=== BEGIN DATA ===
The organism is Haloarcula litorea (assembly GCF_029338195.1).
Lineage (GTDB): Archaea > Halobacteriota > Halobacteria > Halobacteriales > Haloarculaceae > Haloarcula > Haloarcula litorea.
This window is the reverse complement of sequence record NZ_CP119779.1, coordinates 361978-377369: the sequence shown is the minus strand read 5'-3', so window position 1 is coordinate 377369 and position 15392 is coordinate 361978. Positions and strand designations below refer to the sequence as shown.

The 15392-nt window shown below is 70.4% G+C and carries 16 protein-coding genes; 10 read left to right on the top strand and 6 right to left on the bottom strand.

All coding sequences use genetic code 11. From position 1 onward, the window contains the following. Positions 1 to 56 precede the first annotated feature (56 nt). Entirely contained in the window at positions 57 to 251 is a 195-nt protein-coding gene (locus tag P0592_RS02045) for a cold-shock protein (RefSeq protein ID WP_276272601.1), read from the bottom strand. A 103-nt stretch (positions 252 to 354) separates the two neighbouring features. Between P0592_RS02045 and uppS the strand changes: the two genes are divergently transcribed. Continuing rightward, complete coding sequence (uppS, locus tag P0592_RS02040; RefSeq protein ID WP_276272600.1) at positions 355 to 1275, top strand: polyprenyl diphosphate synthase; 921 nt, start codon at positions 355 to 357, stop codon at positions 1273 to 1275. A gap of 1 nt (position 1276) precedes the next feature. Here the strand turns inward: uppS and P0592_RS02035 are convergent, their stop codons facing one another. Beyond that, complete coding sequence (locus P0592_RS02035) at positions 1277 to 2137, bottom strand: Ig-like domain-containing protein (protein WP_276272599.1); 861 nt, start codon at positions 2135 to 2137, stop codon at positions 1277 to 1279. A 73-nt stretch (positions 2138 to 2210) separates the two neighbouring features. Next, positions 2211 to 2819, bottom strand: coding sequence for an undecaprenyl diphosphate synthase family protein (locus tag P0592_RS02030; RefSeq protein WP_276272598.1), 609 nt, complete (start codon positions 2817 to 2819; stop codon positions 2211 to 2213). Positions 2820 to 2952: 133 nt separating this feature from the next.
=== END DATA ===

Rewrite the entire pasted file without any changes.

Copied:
The organism is Haloarcula litorea (assembly GCF_029338195.1).
Lineage (GTDB): Archaea > Halobacteriota > Halobacteria > Halobacteriales > Haloarculaceae > Haloarcula > Haloarcula litorea.
This window is the reverse complement of sequence record NZ_CP119779.1, coordinates 361978-377369: the sequence shown is the minus strand read 5'-3', so window position 1 is coordinate 377369 and position 15392 is coordinate 361978. Positions and strand designations below refer to the sequence as shown.

The 15392-nt window shown below is 70.4% G+C and carries 16 protein-coding genes; 10 read left to right on the top strand and 6 right to left on the bottom strand.

All coding sequences use genetic code 11. From position 1 onward, the window contains the following. Positions 1 to 56 precede the first annotated feature (56 nt). Entirely contained in the window at positions 57 to 251 is a 195-nt protein-coding gene (locus tag P0592_RS02045) for a cold-shock protein (RefSeq protein ID WP_276272601.1), read from the bottom strand. A 103-nt stretch (positions 252 to 354) separates the two neighbouring features. Between P0592_RS02045 and uppS the strand changes: the two genes are divergently transcribed. Continuing rightward, complete coding sequence (uppS, locus tag P0592_RS02040; RefSeq protein ID WP_276272600.1) at positions 355 to 1275, top strand: polyprenyl diphosphate synthase; 921 nt, start codon at positions 355 to 357, stop codon at positions 1273 to 1275. A gap of 1 nt (position 1276) precedes the next feature. Here the strand turns inward: uppS and P0592_RS02035 are convergent, their stop codons facing one another. Beyond that, complete coding sequence (locus P0592_RS02035) at positions 1277 to 2137, bottom strand: Ig-like domain-containing protein (protein WP_276272599.1); 861 nt, start codon at positions 2135 to 2137, stop codon at positions 1277 to 1279. A 73-nt stretch (positions 2138 to 2210) separates the two neighbouring features. Next, positions 2211 to 2819, bottom strand: coding sequence for an undecaprenyl diphosphate synthase family protein (locus tag P0592_RS02030; RefSeq protein WP_276272598.1), 609 nt, complete (start codon positions 2817 to 2819; stop codon positions 2211 to 2213). Positions 2820 to 2952: 133 nt separating this feature from the next.